• Economic policy improvements:
    • Whereas some reforms will require political will but little administrative support, others depend on competent and motivated government personnel. Well-formulated policies have failed without the right personnel to implement them.
  • Management of public expenditure and revenue:
    • The civil service is critical for the responsible management of public expenditure and revenues. In its turn, such responsible management requires the provision of sustainable employment opportunities for competent and motivated personnel.
  • Fiscal sustainability:
    • The civil service can help maintain the sustainability of public finances. A well-chosen combination of measures affecting the number of employees and their salaries can improve the effectiveness of the government apparatus while also reducing its cost.
  • The scientific and technological development:
    • They have led to revolutionary changes in transportation and communication system. The invention of telephone, telegraph, railways and airways has made big government and large scale administration possible.

Challenges faced:

  • It has been pointed out that the Civil Service in India is more concerned with the internal processes than with results.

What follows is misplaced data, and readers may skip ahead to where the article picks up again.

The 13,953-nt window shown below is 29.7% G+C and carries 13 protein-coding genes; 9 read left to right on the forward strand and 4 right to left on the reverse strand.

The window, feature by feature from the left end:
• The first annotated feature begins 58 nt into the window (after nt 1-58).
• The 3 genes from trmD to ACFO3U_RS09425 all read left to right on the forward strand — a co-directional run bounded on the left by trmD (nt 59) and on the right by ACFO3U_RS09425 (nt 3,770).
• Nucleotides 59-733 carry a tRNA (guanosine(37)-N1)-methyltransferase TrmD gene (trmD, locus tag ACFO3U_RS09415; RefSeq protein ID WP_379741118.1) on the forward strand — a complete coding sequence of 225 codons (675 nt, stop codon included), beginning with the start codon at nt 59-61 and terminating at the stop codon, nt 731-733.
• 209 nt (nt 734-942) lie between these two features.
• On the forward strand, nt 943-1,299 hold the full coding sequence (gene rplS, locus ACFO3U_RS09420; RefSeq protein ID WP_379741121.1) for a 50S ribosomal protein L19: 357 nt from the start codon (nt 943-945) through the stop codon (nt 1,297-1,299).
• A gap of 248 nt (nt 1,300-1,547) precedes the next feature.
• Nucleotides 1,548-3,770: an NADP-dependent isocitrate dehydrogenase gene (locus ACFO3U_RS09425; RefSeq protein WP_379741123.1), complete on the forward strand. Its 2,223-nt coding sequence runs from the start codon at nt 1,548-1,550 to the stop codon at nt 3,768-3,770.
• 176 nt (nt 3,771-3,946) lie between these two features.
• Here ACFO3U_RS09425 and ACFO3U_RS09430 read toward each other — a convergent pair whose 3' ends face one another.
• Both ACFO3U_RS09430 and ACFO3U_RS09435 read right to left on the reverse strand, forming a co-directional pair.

• The systemic rigidities, needless complexities and over centralization in the policy and management structures within which the civil service functions are too complex and often too constraining.
  • Rigid organization structures and cumbersome procedures.
  • Elitist, authoritarian, conservative outlook
  • Bureaucrats fulfil segmental roles over which they have no control. Consequently, they have little or no opportunity to exercise individual judgment.
  • The requirement that a bureaucrat should follow the principles of consistency and regularity automatically limits his capacity to adapt to changing circumstances.
  • The general rules which may take for overall efficiency produce inefficiency and in justice in individual cases.
  • Civil service difficulty to cope with uncertainty and change is a key limit on its efficiency

Reforms needed:

  • The development work needs some flexibility from a strict observance of rigid rules and regulations. Rigid rule bound bureaucracies should be changed into flexible and action oriented.
  • Reforms are required in the field of recruitment of civil servants so that right people could be recruited who can ensure smooth functioning of democracy.
  • Training of civil servants should be able to bring about behavioural and attitudinal changes.
  • Administrative procedures, rules and regulations need to be simplified so that red tapism could be minimized
  • Adoption of modern management techniques such as management by objectives to elimination of corruption so as to secure clean, honest, impartial and efficient administration creation of new work culture and encouraging creativity.